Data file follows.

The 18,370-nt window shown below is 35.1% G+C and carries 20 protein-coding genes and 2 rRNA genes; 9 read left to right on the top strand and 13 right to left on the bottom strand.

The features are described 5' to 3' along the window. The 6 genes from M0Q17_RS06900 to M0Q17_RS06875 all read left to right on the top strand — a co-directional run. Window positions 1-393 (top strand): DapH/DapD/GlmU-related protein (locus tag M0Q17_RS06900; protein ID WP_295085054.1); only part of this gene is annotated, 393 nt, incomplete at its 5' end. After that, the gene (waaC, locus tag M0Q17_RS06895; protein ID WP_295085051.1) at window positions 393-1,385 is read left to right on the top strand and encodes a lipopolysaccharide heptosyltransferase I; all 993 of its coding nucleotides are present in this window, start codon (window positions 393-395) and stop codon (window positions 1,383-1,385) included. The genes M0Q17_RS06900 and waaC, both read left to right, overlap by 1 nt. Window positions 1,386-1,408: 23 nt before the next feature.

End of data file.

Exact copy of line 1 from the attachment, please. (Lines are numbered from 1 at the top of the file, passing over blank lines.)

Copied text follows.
The 18,370-nt window shown below is 35.1% G+C and carries 20 protein-coding genes and 2 rRNA genes; 9 read left to right on the top strand and 13 right to left on the bottom strand.